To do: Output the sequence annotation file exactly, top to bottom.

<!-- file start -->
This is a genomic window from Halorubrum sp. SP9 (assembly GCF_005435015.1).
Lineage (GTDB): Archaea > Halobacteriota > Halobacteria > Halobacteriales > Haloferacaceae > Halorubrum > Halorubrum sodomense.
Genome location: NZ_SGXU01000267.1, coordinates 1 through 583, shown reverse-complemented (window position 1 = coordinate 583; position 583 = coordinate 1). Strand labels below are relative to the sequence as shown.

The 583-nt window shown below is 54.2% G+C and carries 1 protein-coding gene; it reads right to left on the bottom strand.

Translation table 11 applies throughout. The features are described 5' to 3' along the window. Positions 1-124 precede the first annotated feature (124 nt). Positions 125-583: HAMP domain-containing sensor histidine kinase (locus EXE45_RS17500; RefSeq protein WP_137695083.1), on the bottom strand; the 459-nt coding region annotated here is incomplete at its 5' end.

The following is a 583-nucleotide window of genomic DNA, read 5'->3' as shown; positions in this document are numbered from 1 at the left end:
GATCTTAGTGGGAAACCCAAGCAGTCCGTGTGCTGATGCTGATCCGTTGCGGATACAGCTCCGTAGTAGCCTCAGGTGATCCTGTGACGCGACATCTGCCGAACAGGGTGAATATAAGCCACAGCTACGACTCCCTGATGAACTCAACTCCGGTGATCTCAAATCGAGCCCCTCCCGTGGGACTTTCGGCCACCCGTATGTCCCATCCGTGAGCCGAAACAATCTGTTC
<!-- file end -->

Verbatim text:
This is a genomic window from Halorubrum sp. SP9 (assembly GCF_005435015.1).
Lineage (GTDB): Archaea > Halobacteriota > Halobacteria > Halobacteriales > Haloferacaceae > Halorubrum > Halorubrum sodomense.
Genome location: NZ_SGXU01000267.1, coordinates 1 through 583, shown reverse-complemented (window position 1 = coordinate 583; position 583 = coordinate 1). Strand labels below are relative to the sequence as shown.

The 583-nt window shown below is 54.2% G+C and carries 1 protein-coding gene; it reads right to left on the bottom strand.

Translation table 11 applies throughout. The features are described 5' to 3' along the window. Positions 1-124 precede the first annotated feature (124 nt). Positions 125-583: HAMP domain-containing sensor histidine kinase (locus EXE45_RS17500; RefSeq protein WP_137695083.1), on the bottom strand; the 459-nt coding region annotated here is incomplete at its 5' end.

The following is a 583-nucleotide window of genomic DNA, read 5'->3' as shown; positions in this document are numbered from 1 at the left end:
GATCTTAGTGGGAAACCCAAGCAGTCCGTGTGCTGATGCTGATCCGTTGCGGATACAGCTCCGTAGTAGCCTCAGGTGATCCTGTGACGCGACATCTGCCGAACAGGGTGAATATAAGCCACAGCTACGACTCCCTGATGAACTCAACTCCGGTGATCTCAAATCGAGCCCCTCCCGTGGGACTTTCGGCCACCCGTATGTCCCATCCGTGAGCCGAAACAATCTGTTC